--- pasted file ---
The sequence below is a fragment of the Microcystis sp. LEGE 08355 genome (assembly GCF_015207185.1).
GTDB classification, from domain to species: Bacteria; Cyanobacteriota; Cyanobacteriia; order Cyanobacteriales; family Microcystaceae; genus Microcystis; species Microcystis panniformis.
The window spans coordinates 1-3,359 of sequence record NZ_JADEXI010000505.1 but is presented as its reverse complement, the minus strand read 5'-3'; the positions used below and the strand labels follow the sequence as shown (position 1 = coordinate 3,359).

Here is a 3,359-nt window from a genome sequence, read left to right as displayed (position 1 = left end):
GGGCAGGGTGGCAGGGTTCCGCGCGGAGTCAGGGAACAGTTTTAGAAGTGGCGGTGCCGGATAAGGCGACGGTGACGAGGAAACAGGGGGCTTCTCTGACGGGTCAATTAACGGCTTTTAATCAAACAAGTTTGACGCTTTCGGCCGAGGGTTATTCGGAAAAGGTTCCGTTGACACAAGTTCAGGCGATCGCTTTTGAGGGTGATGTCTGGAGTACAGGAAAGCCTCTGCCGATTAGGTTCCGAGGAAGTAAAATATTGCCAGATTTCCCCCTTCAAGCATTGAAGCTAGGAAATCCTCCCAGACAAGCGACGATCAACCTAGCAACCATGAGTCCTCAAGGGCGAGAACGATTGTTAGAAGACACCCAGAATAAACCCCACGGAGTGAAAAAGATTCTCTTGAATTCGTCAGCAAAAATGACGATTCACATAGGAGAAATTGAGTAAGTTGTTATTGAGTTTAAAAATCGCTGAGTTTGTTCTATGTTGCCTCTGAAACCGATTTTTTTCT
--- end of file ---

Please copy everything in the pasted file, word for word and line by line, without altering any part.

The sequence below is a fragment of the Microcystis sp. LEGE 08355 genome (assembly GCF_015207185.1).
GTDB classification, from domain to species: Bacteria; Cyanobacteriota; Cyanobacteriia; order Cyanobacteriales; family Microcystaceae; genus Microcystis; species Microcystis panniformis.
The window spans coordinates 1-3,359 of sequence record NZ_JADEXI010000505.1 but is presented as its reverse complement, the minus strand read 5'-3'; the positions used below and the strand labels follow the sequence as shown (position 1 = coordinate 3,359).

Here is a 3,359-nt window from a genome sequence, read left to right as displayed (position 1 = left end):
GGGCAGGGTGGCAGGGTTCCGCGCGGAGTCAGGGAACAGTTTTAGAAGTGGCGGTGCCGGATAAGGCGACGGTGACGAGGAAACAGGGGGCTTCTCTGACGGGTCAATTAACGGCTTTTAATCAAACAAGTTTGACGCTTTCGGCCGAGGGTTATTCGGAAAAGGTTCCGTTGACACAAGTTCAGGCGATCGCTTTTGAGGGTGATGTCTGGAGTACAGGAAAGCCTCTGCCGATTAGGTTCCGAGGAAGTAAAATATTGCCAGATTTCCCCCTTCAAGCATTGAAGCTAGGAAATCCTCCCAGACAAGCGACGATCAACCTAGCAACCATGAGTCCTCAAGGGCGAGAACGATTGTTAGAAGACACCCAGAATAAACCCCACGGAGTGAAAAAGATTCTCTTGAATTCGTCAGCAAAAATGACGATTCACATAGGAGAAATTGAGTAAGTTGTTATTGAGTTTAAAAATCGCTGAGTTTGTTCTATGTTGCCTCTGAAACCGATTTTTTTCT